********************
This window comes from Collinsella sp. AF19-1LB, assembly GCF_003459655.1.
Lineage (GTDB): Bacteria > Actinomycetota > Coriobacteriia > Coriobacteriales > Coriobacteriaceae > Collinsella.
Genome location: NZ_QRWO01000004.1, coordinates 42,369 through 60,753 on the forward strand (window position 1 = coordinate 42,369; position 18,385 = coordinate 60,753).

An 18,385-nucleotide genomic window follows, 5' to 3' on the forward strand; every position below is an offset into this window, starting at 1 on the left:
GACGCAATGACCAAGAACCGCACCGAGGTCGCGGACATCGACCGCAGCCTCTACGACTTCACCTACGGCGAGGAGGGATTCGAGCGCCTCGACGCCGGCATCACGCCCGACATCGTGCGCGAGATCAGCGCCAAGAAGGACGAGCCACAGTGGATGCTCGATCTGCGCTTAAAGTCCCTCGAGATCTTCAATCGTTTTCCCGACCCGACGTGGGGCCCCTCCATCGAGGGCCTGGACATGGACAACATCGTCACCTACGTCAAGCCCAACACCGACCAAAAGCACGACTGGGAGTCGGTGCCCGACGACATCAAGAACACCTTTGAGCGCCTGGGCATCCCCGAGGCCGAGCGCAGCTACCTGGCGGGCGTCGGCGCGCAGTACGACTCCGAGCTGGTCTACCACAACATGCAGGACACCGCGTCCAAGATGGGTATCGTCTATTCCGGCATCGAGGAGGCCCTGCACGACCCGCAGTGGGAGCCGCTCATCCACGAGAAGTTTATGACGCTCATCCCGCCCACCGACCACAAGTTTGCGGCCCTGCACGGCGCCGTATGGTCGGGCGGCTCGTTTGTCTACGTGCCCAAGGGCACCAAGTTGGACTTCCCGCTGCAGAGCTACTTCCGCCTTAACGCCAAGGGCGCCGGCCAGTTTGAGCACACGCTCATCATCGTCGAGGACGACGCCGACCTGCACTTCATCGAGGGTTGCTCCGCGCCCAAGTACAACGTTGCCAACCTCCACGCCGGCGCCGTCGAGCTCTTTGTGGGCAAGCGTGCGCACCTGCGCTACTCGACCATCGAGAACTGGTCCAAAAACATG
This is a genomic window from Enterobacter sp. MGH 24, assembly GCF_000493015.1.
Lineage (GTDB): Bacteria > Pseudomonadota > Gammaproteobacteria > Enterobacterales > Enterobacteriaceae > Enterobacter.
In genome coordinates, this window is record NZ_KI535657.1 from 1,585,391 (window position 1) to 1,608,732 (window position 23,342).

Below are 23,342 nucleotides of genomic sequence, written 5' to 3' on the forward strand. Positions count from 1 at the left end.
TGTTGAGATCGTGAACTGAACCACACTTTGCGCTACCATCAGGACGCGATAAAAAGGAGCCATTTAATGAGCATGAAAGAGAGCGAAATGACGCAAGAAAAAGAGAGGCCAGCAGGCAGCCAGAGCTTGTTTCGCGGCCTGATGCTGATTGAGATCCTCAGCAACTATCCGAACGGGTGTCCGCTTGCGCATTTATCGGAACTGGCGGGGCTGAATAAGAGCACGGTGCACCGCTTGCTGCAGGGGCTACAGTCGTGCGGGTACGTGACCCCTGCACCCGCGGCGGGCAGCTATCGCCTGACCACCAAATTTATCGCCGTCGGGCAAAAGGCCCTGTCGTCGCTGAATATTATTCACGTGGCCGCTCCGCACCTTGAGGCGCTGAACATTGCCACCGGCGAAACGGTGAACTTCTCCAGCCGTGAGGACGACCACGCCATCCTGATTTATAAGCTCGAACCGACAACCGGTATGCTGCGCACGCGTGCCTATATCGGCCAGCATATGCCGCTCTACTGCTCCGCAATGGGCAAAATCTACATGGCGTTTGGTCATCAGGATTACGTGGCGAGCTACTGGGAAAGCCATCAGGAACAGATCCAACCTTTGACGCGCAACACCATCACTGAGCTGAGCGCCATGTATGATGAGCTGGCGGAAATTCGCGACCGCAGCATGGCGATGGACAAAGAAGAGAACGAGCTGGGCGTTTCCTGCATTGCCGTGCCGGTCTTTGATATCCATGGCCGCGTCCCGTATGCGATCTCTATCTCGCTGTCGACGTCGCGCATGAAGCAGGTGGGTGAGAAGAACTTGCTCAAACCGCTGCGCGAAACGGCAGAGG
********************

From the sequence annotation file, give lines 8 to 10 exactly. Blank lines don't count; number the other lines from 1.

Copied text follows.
In genome coordinates, this window is record NZ_KI535657.1 from 1,585,391 (window position 1) to 1,608,732 (window position 23,342).

Below are 23,342 nucleotides of genomic sequence, written 5' to 3' on the forward strand. Positions count from 1 at the left end.
TGTTGAGATCGTGAACTGAACCACACTTTGCGCTACCATCAGGACGCGATAAAAAGGAGCCATTTAATGAGCATGAAAGAGAGCGAAATGACGCAAGAAAAAGAGAGGCCAGCAGGCAGCCAGAGCTTGTTTCGCGGCCTGATGCTGATTGAGATCCTCAGCAACTATCCGAACGGGTGTCCGCTTGCGCATTTATCGGAACTGGCGGGGCTGAATAAGAGCACGGTGCACCGCTTGCTGCAGGGGCTACAGTCGTGCGGGTACGTGACCCCTGCACCCGCGGCGGGCAGCTATCGCCTGACCACCAAATTTATCGCCGTCGGGCAAAAGGCCCTGTCGTCGCTGAATATTATTCACGTGGCCGCTCCGCACCTTGAGGCGCTGAACATTGCCACCGGCGAAACGGTGAACTTCTCCAGCCGTGAGGACGACCACGCCATCCTGATTTATAAGCTCGAACCGACAACCGGTATGCTGCGCACGCGTGCCTATATCGGCCAGCATATGCCGCTCTACTGCTCCGCAATGGGCAAAATCTACATGGCGTTTGGTCATCAGGATTACGTGGCGAGCTACTGGGAAAGCCATCAGGAACAGATCCAACCTTTGACGCGCAACACCATCACTGAGCTGAGCGCCATGTATGATGAGCTGGCGGAAATTCGCGACCGCAGCATGGCGATGGACAAAGAAGAGAACGAGCTGGGCGTTTCCTGCATTGCCGTGCCGGTCTTTGATATCCATGGCCGCGTCCCGTATGCGATCTCTATCTCGCTGTCGACGTCGCGCATGAAGCAGGTGGGTGAGAAGAACTTGCTCAAACCGCTGCGCGAAACGGCAGAGG